This film still sort of kicked your ass too, didn’t it?
Well, it was exhausting in a good way – the hours required of you and the attention is all encompassing. You are reviewing editorial and dailies and shot-listing, which usually leads to script revisions late at night, then arrive early to walk the set, and block and rehearse, shoot, and discuss the following day. No evening meal, shot-list, script review, dailies. It’s absolute Heaven for me, because that is the mode in which I feel most alive, most relevant in the universe.
But, yes, you drop weight, your tummy vanishes, and you’re in a perpetual state of alertness. On the weekend after you wrap production you sleep for 48 hours straight. It is a strange life but it is a wonderful life. The realization that that was my normal and most high functioning-zone was a profound epiphany for me.
What are some of the most important things you look to tackle as a filmmaker, in general? What’s the order for you and in planning and balancing everything out as much as possible?
Cast is everything, cast is your world, I made a few films at the start of my “career” – films that I took on, to earn and learn about the title “director.” Films that in reality were doomed to a certain level of achievement from the get-go by a cast that you couldn’t “reinvent.” I loved making them and put my heart and soul into them, but upon reviewing the finished product I was shell-shocked by how unimpressed I was.
Cast is everything.
Triple Threat has a KILLER cast – they were electric, engaged, tuned in and keep an ambitious sprawling film grounded in heart and personality, I love them!
Secondary is location, move to meet your location, don’t try to bring the mountain to you. Triple Threat has the greatest locations and production design (Biggy Biggy Designer) of ANY film I’ve made.
Thirdly your team, I don’t take risks anymore, I hire the team I know will make me look good. I worked almost 30 years to get to a point people will invest their hard earned cash in my movies, that is a privilege and honor, I’m not going to risk my future and their financial equity by going outside of the box. I did it in the past and then some, and got burned. Was sentenced to Director jail, and saw my hard work suffer by my own recklessness.
Hire the very, very best people possible and treat them well, keep them close and trust them to make you look good! The production team on Triple Threat is my A-Team – Jonathan Hall Cinematographer, Matthew Lorentz Editor, Just the very best Thai crew only could get – I was a very lucky director.
How integral would a bigger budget be for you on a film like this? I know you and I have chatted a bit and you’ve expressed hopes for better funding on projects and I’m curious as to what your thoughts are regarding some filmmakers, mainstream or indie, who say that the need for funding is bullshit and that if you want to make a movie, to simply do it and film something – and I know that certainly speaks to the motivational element of being a filmmaker or an artist of any kind.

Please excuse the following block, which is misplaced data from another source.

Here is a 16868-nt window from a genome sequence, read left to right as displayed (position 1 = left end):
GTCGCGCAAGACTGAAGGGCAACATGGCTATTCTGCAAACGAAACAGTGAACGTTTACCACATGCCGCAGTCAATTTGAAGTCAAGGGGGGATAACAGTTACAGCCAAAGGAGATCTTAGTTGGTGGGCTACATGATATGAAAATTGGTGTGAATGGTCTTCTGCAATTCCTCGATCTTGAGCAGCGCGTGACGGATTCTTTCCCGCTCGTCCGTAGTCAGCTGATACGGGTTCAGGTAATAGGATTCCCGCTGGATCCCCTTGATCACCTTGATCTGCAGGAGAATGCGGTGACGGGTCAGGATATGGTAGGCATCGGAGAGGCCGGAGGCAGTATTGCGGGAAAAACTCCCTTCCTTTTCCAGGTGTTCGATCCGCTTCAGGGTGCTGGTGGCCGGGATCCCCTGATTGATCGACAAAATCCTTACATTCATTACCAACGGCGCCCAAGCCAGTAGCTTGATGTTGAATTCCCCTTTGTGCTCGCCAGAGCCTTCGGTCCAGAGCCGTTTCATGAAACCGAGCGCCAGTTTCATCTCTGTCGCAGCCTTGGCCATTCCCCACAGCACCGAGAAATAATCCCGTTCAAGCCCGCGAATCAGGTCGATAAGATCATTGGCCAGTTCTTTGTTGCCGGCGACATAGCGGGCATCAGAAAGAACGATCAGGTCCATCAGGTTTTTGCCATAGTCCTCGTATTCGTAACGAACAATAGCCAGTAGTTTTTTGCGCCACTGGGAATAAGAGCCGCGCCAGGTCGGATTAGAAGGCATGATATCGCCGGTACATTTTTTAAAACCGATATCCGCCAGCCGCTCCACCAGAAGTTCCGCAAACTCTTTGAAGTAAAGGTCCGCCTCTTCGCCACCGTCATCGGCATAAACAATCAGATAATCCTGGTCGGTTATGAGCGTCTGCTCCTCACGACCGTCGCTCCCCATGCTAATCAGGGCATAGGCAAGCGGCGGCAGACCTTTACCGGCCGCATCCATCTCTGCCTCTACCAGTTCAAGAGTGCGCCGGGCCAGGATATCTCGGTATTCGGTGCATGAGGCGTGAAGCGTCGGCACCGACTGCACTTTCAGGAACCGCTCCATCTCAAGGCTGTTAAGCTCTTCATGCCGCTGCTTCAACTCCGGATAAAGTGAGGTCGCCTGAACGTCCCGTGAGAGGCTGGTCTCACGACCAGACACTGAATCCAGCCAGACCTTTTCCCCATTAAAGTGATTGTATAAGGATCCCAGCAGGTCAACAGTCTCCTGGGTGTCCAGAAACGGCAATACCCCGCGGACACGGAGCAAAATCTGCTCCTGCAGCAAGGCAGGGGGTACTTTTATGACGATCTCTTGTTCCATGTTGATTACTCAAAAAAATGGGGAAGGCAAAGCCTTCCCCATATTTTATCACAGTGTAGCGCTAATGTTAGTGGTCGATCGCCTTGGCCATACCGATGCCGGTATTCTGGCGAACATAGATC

Saying bigger budgets are bullshit – is like the moped rider saying that even if he had twenty grand in the bank, he wouldn’t buy a Harley Davidson. Every filmmaker wants a bigger budget – he or she is lying through their teeth if they say they don’t!
Now, maybe certain big-budget filmmakers yearn for a simpler lower-profile style of filmmaking, that is different though. We were lucky with Triple Threat in that I had shot in Thailand before and knew what could be achieved reasonably and what was cost prohibitive, working closely with Mike Selby the local producer we crafted an ingenious and very pragmatic production that utilized all the positives and avoided the potential negatives.
The film looks HUGE and I am very proud of what we pulled off.
And so this also goes into my next question – March 19, just a little over a hundred and fifty theater screens between maybe three exhibitors? The National Association of Theater Owners tops the screen count to a little over 40.3 thousand. So 150+ doesn’t sound like a whole lot, and so I have to ask – this, coupled with a VOD release the following Friday, what does one-night accomplish for you and for a film like this?
At the very least it is a brilliant form of advertising, at best, people turn out to see the movie and they keep it in theaters! 100 screeners is an incredible achievement for a small independent action-film like this, it’s an absolute “bloody” resounding coup, an achievement of the first order! What we all dream of, or certainly a VERY positive step in the right direction.
The Debt Collector and Accident Man got a week at one or two theaters max, that is heart-breaking, sure, Netflix opens up the audience, and takes away some of the pain – but you’re rubbing shoulders there with some tepid and truly awful product. I make my films and compose the frame for the big screen, Triple Threat was formatted this way and this gives the true action movie fan a chance to see the film in the manner it was designed!